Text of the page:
1.11.10

ooh la la



Was crossing the road, actually, when a random thought hit me. In school, learning French (okay, not learning it: I've had a few cute French boyfriends since then, back in NY days, and was kicking myself I didn't try harder), I remember being told 'everything is either masculine, or feminine'.

When I get dressed, even to throw something on to run out for a coffee, there's always this instinctive genderisation thing going on in my head: I'll put on le leather jacket, la pink watch, le brogues, hmm.. needs perhaps a la la blouse.. for me it's no different than cooking: each dish has its own unique ratio of spicy to bland, salty to sweet, crispy to soft. Endless possibilities.

My personal theory of why everyone went mental for Christopher Bailey's Aviator jacket last season wasn't the jacket: it was pairing it over those gorgeous dresses. Which is what we've been seeing on the street from Day One.



Have you noticed that when we say 'androgynous' in fashion we really mean totally le male?

Of course, men have been dressing all girly periodically in history: la dandy, par example, or the whole New Romantics thing in the 80s.. and let's not forget cross dressers.

I don't think I've dressed totally feminine in my life: I always lean towards the lean, the spare, the simple, the male. With a few female twists. Take Stephanie, of Style Odyssey, for example ('maximum impact'): she can pull off le masculine because, in reality, she's so feminine. And those red lips! Ooh la la!

20 comments:

LADYPLAY said...

i like the outfit very cyte of the first pic !

Shopgirl said...

I love that blue tutu skirt - I want one!! Oh, I know what you mean about languages and boyfriends and wishing you'd paid more attention in class! Nothing like a man to spur you into learning a language!! Haha! xx

San said...

I really like the first outfit, the bowler hat with the tutu, just awesome.

When it comes to Stephanie I really thought it was a man wearing lipstick until I read the text. And still now I feel it's too much on the male side.

Anonymous said...

oh la la la. I had a skirt like that when I was younger - but it was pink. Even better in blue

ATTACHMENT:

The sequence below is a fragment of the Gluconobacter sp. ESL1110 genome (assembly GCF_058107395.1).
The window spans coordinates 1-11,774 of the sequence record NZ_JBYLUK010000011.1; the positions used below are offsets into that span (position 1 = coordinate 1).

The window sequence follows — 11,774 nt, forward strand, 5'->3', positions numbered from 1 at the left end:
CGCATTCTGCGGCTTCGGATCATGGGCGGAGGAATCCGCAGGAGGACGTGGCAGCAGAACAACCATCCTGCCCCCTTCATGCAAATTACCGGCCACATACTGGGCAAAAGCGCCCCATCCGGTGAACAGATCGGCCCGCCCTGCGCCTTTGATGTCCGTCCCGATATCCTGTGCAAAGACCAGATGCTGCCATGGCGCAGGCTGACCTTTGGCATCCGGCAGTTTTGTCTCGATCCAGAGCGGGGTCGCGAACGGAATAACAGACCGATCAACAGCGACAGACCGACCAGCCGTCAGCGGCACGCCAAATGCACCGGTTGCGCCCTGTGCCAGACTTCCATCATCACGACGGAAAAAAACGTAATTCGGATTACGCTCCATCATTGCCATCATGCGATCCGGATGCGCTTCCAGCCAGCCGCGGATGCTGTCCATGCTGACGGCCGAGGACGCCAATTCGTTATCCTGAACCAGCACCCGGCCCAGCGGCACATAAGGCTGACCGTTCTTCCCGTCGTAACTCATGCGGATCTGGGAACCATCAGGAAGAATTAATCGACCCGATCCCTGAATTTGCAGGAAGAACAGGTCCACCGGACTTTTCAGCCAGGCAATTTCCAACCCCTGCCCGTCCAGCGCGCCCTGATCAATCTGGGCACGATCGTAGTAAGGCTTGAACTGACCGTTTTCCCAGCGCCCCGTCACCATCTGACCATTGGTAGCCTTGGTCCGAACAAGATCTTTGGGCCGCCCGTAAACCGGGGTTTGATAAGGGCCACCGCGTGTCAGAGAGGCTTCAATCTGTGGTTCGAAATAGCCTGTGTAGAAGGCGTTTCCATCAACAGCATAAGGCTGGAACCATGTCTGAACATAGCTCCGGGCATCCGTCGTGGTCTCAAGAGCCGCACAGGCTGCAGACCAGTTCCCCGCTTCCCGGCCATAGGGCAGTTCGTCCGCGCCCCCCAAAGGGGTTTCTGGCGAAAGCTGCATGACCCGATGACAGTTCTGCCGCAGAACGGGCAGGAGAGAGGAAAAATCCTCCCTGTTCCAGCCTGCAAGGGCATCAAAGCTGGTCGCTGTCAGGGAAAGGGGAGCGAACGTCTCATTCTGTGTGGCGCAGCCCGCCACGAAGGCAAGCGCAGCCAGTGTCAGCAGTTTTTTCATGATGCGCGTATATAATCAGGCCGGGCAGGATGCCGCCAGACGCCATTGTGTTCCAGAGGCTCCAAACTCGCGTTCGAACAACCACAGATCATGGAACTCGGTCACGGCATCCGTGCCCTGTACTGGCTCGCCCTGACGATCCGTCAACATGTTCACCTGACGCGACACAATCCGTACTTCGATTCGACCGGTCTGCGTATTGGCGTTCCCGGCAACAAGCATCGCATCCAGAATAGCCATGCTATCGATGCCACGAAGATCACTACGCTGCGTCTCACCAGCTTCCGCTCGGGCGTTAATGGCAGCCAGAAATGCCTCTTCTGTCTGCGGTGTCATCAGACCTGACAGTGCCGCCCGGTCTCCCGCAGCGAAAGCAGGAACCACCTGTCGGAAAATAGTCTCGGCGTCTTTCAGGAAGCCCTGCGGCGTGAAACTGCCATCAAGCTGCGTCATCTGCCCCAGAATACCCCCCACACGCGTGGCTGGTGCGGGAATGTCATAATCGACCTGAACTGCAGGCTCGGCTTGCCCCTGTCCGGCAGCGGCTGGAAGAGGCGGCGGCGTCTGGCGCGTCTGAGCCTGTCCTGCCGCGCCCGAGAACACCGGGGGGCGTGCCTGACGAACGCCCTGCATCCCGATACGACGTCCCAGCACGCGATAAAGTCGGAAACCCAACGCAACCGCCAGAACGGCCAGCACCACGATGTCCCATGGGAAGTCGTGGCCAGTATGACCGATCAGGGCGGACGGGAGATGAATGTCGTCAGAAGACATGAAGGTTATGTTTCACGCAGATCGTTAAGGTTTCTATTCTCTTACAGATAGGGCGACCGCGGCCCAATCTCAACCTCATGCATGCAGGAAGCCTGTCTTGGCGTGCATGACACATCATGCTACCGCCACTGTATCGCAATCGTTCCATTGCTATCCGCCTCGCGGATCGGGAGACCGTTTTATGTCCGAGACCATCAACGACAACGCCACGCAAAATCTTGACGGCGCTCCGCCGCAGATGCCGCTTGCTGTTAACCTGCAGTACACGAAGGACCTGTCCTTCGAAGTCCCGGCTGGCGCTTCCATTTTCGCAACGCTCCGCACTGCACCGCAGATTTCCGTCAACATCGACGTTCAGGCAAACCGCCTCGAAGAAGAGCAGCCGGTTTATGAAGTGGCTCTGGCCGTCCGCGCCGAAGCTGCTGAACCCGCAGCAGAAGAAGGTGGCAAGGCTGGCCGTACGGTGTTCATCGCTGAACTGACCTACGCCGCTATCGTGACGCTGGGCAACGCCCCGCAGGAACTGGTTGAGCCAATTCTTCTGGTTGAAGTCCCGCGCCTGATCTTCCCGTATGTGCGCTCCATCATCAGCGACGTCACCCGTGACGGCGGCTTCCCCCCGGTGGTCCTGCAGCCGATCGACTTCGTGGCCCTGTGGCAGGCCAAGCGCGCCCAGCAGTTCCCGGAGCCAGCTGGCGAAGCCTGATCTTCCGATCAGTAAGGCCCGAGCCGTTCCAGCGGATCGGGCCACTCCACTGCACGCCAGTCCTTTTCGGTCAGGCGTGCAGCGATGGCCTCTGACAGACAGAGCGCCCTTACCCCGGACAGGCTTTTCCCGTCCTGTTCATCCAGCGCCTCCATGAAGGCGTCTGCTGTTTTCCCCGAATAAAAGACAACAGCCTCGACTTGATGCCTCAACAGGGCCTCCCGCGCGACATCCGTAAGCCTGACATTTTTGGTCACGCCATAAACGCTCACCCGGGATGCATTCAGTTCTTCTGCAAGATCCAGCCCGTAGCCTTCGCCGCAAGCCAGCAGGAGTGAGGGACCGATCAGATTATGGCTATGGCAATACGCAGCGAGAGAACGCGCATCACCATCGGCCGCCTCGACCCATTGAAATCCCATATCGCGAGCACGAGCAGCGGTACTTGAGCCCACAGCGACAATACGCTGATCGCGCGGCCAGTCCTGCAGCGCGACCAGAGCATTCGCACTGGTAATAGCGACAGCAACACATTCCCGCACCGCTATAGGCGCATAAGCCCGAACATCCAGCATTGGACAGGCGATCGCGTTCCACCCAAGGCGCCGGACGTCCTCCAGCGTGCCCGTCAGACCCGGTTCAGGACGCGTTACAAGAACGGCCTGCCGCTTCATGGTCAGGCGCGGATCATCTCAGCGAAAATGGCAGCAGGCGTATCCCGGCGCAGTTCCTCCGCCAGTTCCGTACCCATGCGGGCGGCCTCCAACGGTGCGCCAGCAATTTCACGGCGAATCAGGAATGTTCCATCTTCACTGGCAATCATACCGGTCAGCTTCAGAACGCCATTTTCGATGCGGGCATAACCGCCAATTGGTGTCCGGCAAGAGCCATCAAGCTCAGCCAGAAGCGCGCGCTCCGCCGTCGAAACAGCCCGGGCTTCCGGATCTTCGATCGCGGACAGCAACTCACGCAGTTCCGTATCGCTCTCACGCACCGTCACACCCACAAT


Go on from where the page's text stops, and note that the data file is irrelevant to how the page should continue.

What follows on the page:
~Linda

ByeByeSoccerMom said...

Stephanie is awesome!

Style Odyssey said...

Jill, i'm flattered! seriously. but i read San's comment- i never would have thought i could actually pass for a man (with 34C boobs!) now that is scary.
as i mentioned on twitter, the first girl bears a striking resemblance to me in the 80s- it's uncanny. i should dig out some old pics...
and to ByeByeSoccerMom, you're pretty awesome yourself. :)
great post- interesting topic. xo

polka dot said...

That's wild (Stephanie) re: the top shot - I can see that, there's a kind of pixie quality to her that's very 'you'. San, I can see if you saw those two shots taken out of context but check out Stephanie's blog - you'll see she's actually really curvy and feminine. She's just recently cut her hair this short, this is a real style departure for her.

It really is unnerving in some ways when a woman dresses (successfully) as a man. I read somewhere that when Kate Hepburn did Sylvia Scarlett she was so successful that it really freaked people out. David Bowie went thru a stage where you could see he was really channelling Kate Hepburn playing a man.

Confusing, I know!

Thanks guys. I mean, girls. I mean, both. xo

the style crusader said...

love how you've written the little la/le all over the photo! what a clever idea jill! really wonderful and unique way to look at the whole masculine/feminine dressing topic. the first girls outfit is pretty epic and i really love style odyssey's hair! so amazed by women that can pull off cuts like that. xx

Penny said...

I seriously love the skirt in the first photo! I think the addition of a necktie with the second look would be cool!

Style Odyssey said...

i just had to add...this really is an interesting topic...i've always been intrigued by the whole masculine/feminine concept, which is partly why designers such as ann demuelemeester and helmut lang (my trousers) hold such appeal. and i've always liked contrasts. and elements of surprise.

by the way, san might have a point. i was once mistaken for a boy when i was 12, with my long hair tucked inside a baseball cap. i was dumbstruck and said to my dad: "daddy, do i look like a boy?!" he was like "huh? uh...NO. why?" anyway.

as for my own post "maximum impact", i hadn't even thought of the androgyny of the outfit; i was going for sheer- or near- minimalism, as i've grown weary of "too-muchness", for lack of a better term.

i will have to look into the "david-bowie-channeling-kate-hepburn-playing-a-man". ok, now i'm getting confused. kidding. ;)

jill, one thing i love about your blog is you bring up such interesting discussions. it's- as you would say- street style with a twist.